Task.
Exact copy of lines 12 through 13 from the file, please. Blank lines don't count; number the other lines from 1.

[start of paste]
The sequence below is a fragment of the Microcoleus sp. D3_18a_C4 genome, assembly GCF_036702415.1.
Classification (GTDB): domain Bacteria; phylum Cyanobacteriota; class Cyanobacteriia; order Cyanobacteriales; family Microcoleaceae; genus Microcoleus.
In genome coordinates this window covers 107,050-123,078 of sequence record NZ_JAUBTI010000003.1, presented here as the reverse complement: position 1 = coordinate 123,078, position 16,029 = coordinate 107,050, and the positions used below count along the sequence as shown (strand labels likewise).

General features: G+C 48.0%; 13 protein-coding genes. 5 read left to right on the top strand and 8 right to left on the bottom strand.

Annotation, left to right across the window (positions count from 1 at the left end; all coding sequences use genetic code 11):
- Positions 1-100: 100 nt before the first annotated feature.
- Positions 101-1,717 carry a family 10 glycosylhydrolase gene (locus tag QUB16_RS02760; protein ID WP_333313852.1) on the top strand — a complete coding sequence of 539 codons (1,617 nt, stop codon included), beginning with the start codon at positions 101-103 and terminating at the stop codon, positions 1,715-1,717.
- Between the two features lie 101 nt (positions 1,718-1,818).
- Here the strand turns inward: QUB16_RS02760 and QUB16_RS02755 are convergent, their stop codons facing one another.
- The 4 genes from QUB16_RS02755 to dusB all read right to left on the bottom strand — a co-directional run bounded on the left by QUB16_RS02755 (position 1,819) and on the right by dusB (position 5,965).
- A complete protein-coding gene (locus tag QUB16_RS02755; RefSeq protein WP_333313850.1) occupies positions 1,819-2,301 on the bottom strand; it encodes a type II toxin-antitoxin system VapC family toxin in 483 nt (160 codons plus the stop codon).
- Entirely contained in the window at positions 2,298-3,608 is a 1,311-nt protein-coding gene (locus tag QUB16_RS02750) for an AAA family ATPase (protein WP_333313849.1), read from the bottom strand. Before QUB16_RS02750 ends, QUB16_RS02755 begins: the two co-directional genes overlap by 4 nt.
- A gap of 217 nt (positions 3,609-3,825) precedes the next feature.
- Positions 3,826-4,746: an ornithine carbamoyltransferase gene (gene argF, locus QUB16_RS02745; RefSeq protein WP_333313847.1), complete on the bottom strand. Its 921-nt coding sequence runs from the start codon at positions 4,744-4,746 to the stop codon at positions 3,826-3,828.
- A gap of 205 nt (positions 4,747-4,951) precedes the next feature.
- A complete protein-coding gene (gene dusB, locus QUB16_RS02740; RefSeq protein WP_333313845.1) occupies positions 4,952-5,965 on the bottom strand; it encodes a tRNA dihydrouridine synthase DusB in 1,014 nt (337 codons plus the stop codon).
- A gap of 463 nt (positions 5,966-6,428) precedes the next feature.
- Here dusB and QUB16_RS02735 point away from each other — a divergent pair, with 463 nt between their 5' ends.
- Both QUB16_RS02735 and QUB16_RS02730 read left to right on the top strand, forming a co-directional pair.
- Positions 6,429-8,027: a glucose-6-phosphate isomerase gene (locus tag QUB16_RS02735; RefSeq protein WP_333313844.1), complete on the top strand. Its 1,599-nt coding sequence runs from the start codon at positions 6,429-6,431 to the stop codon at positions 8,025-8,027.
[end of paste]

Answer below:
- Entirely contained in the window at positions 2,298-3,608 is a 1,311-nt protein-coding gene (locus tag QUB16_RS02750) for an AAA family ATPase (protein WP_333313849.1), read from the bottom strand. Before QUB16_RS02750 ends, QUB16_RS02755 begins: the two co-directional genes overlap by 4 nt.
- A gap of 217 nt (positions 3,609-3,825) precedes the next feature.